The answer was a big, wet no. Great! I thought. Just what I needed. I shuffled quickly to the closet where we keep cleaning supplies and the mop sink to find a huge, flowing puddle of water. It had leake--...err... flowed... out into the hallway that we shared with the restaurant next door.

Trying for efficiency as I tend to do, I had run the water early to prepare for the mopping later on. Which was not out of the ordinary, I keep systems at work so tight that I could do a lot of tasks with my eyes closed. What was out of the ordinary was forgetting. I was really surprised at myself that I had forgotten about something that I do almost every night. Like discovering the lights were left on in your car, or that the stove was left on, my heart sank. 'How could I let this happen?'

Damage control

I wanted to scream and cry, but I didn't have time just yet. I had to gather as many towels as I could, as quickly as I could to begin damage control. Except that the towels were not refilled from the previous week's wash. Plan B: I had to find a bunch of paper towels and use already dirtied towels. It all felt chaotic and icky. The water had reached the middle of the hallway and I couldn't help but think about how embarrassing this was. It was the insult to my injury since I was also still in a lot of pain.

I tried to get up as much water as I could, then I put out the wet floor cone, and returned back to the bar. Every few minutes I had to return to the closest to wring out the gross towels into the mop sink and try to soak up more of the water. This continued all night. I was eventually able to get the floor dry enough to where it would be completely dry overnight...I hoped.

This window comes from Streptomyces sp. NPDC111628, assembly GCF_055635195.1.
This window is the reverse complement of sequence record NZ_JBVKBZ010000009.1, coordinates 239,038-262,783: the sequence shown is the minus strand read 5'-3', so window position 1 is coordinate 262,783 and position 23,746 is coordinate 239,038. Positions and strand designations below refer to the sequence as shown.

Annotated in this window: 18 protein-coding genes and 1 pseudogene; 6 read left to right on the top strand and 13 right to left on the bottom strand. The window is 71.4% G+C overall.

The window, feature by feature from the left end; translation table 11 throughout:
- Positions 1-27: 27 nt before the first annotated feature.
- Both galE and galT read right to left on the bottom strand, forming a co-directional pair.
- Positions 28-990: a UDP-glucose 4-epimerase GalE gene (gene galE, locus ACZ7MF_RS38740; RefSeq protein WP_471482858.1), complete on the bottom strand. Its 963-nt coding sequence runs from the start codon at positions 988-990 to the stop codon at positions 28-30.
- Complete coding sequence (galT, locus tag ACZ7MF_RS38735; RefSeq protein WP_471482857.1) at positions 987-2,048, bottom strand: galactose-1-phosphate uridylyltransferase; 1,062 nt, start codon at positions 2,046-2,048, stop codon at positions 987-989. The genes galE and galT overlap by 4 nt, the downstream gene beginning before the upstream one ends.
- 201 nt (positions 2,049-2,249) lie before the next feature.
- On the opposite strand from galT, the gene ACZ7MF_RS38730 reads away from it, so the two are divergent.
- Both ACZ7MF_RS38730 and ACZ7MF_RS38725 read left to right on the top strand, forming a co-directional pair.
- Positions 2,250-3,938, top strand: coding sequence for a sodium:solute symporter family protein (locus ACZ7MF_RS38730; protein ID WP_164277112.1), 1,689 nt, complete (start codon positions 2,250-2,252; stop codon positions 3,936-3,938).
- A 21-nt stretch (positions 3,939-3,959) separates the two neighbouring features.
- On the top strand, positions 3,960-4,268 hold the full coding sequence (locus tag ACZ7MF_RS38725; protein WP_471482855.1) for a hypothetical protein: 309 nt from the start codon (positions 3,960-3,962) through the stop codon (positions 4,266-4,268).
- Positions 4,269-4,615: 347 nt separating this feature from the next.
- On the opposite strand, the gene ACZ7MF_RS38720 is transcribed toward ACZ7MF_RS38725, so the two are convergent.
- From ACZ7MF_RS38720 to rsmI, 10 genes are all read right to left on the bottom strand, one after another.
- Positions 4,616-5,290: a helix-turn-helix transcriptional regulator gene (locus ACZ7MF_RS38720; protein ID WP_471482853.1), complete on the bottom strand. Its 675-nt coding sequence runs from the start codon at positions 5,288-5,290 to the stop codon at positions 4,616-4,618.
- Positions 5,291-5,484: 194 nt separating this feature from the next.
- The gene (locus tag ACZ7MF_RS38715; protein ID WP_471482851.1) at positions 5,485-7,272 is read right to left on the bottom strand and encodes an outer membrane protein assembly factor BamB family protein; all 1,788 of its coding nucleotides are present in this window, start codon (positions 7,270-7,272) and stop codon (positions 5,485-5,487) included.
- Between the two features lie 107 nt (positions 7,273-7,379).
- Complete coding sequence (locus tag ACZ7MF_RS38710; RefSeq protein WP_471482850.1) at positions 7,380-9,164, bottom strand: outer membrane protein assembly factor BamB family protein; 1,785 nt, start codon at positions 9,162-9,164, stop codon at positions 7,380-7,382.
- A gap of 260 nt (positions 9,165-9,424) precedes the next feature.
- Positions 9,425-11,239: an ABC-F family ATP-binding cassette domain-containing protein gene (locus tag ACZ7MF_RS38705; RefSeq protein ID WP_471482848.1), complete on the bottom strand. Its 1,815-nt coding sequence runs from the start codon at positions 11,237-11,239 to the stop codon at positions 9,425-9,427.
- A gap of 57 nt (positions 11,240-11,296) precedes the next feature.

Missed it because of migraine

I am usually really on top of my many tasks at work, but this night I felt anything but under control. Migraine has made me forgetful, has made me totally tune out to what is going on around me, but when I am at work I am usually even more hyper-aware of my symptoms and working despite them to get through the shift, so this situation felt all around w-i-l-d.

Embarrassed by my mistake

To make matters worse, when the night was done, some folks from the next door establishment were standing outside taking a break. One of them nonchalantly asked between a cigarette pull:

'What's with the water?"

Oh how I sank down so small inside.

"Oh, I accidentally left the water running..haha" I said nervously and full of embarrassment.

I already felt terrible and this service industry comrade's words made me feel pretty bad. By the time I got home, I felt defeated. All I felt I could do was take medicine and lay down. I didn't have the energy to even eat dinner, which definitely was not going to help the situation. I had spent all day in pain and soaking up water.


The next day when I went into work, the floor was dry, and I was glad to see that it was all over. Whew. This was definitely one of the most uncomfortable positions I had been in at work, and I felt like I was sort of trapped in it, doomed to feel pain until it was time to clock out. Since then, I have been super attentive to when the water is running for the mop.

Have you ever felt trapped at work or school during a migraine? Ever done something you wouldn't have normally done had it not been for your migraine symptoms?  What's your Once, I...story? Let's discuss in the comments!